As I was saying last time, before I was interrupted, Pope Francis is facing resistance to the fresh air and change of ethos he’s trying to bring about inside the Church. And those with eyes to see can detect this opposition especially among the current crop of seminarians and younger priests, as well as a number of bishops.
“The resistance is coming from those that don’t want to change,” says Professor Andrea Riccardi, founder of the Sant’Egidio Community here in Rome. In an interview some months ago, he pointed out that many regular folks all over the world were still enjoying a “honeymoon” with Papa Francesco. And he predicted that it would not wane quickly because it’s “much more substantial” than a mere “media phenomenon”.
Precisely because there is substance to changes the 77-year-old Jesuit Pope is trying to inculcate in the Church, especially his effort to wipe out clericalism, resistance to him has grown. However, it is not fashionable or favourable (especially to one’s career) for clerics to go around bashing the Bishop of Rome. So they have to find another target.
This is exactly what happened during Benedict XVI’s pontificate when the former pope’s enemies chose his Secretary of State, Cardinal Tarcisio Bertone SDB, as their surrogate punching bag.
Those hostile to Pope Francis and how he’s governing the Vatican and the Universal Church have affixed the bull’s eye on the backs of any number of people close to him. For example, in the first weeks of his papal ministry they tried to dig up dirt on some of Papa Bergoglio’s closest aides, only to see their poisonous arrows deflected by a shrewd and self-composed man who will not cave in to blackmail.
Cardinal Walter Kasper is the latest and most prominent among those taking a hit for Pope Francis.
His sin, in the eyes of certain defenders of Church orthodoxy, was that he dared to offer possible ways of allowing divorced and remarried Catholics to receive Holy Communion. He did this last February in a major address to all the cardinals. The Pope asked him to.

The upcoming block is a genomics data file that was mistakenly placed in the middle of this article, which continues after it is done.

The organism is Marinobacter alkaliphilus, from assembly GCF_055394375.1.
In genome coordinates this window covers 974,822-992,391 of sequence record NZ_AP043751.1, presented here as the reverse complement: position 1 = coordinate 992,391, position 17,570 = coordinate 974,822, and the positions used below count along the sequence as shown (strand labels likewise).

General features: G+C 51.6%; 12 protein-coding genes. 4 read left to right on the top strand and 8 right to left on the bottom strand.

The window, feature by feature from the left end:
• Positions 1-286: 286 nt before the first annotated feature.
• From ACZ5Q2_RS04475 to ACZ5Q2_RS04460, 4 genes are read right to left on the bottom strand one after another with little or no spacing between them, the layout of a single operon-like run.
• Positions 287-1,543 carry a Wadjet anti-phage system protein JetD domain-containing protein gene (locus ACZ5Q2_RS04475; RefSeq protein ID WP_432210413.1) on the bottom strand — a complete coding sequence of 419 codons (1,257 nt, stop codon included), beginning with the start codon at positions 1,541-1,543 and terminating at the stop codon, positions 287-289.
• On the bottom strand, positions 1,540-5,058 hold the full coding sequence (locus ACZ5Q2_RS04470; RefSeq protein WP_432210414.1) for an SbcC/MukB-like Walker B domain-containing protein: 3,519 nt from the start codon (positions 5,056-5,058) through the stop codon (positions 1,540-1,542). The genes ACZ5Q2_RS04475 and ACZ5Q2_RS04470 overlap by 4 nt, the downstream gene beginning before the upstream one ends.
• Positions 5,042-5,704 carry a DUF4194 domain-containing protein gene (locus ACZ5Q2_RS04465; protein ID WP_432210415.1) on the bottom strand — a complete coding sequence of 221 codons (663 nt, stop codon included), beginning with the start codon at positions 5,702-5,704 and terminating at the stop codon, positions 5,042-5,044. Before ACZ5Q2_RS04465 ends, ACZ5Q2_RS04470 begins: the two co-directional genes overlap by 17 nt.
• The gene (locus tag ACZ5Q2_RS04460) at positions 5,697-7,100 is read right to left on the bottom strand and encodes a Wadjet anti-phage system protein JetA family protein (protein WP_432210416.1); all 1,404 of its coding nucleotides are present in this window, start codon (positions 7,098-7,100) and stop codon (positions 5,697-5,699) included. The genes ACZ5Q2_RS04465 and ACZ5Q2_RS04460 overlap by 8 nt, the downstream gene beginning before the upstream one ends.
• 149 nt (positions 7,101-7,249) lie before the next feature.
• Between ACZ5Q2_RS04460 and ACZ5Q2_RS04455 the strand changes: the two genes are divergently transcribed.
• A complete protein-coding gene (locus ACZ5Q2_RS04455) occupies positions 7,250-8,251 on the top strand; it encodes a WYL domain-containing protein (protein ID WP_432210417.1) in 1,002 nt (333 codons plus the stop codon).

But negative reaction to Kasper’s proposals (later published as a book) was swift and it continues. Up to 10 cardinals with conservative leanings have publically denounced his views; five of them piled together criticisms in their own book. More bishops will probably start openly espousing one of the two sides over the next two years as the Synod of Bishops deals with issues regarding the family.
Bishop Johan Bonny of Antwerp, a former official at the Pontifical Council for Promoting Christian Unity, has so far offered the most significant support of the Kasper position. In a 22-page paper he argued for carefully drafting a new approach to marriage and family life that would be marked by mercy, respect for individual conscience and even doctrinal developments. Like the cardinal, he has infuriated the self-styled guardians of Truth who loudly proclaim that Pope Francis does not support the Kasper-Bonny proposals, but who, privately, are not quite sure.
Among them is group of 48 intellectuals, mostly Catholics known to be aligned with conservative causes, who recently wrote an open letter to the Pope and the Synod. Included was an appeal to step up opposition to divorce and to reject any proposal that might threaten the indissolubility of marriage.
Can we assume that all the signatories are paradigms of the marriage model they want the Church to insist upon for others and not like the unmerciful servant in the Gospel (Mt 18, 21-35)? ?
It is extremely unusual to have a lengthy vacancy at the top rung of a major Vatican office, especially when it’s a Roman Congregation. Normally when the pope accepts the resignation of a prefect or assigns him to another post, he appoints a successor within a matter of days. Even more often he does it immediately. So what is going on with the Congregation for Divine Worship and Discipline of the Sacraments (CDWDS)?
Spanish Cardinal Antonio Cañizares Llovera, soon to be 69, headed the office since late 2008. But on August 28 Pope Francis named him Archbishop of Valencia. That was almost five weeks ago. And still there is no word on who will take over at Divine Worship.
During nearly six years in that office Cardinal Cañizares helped to forward Benedict XVI’s liturgical preferences and style. Those sympathetic to his efforts claimed his appointment to Valencia was part of Francis’ purge of the former pope’s curia. But that’s not quite correct. The cardinal had actually asked Benedict to send him back to Spain. He had hoped to be named Archbishop of Madrid, head of the Church in the nation’s capital. Instead, Papa Francesco sent him to Valencia, Cañizares’ fourth diocese and the one for which he was ordained a priest in 1970.
What is puzzling is why it has taken so long for Pope Francis to fill the vacancy he left at Divine Worship. It seems a strange logic, but perhaps the Pope is waiting until Saturday after the cardinal is officially installed in his new diocese. Or it may be that there is a tug of war in the Curia over the appointment. In any case, the delay has people from varying liturgical leanings holding their breath.
This article is a taste of what Robert Mickens will be writing from ‘Global Pulse’. He has been a regular commentator on the Vatican.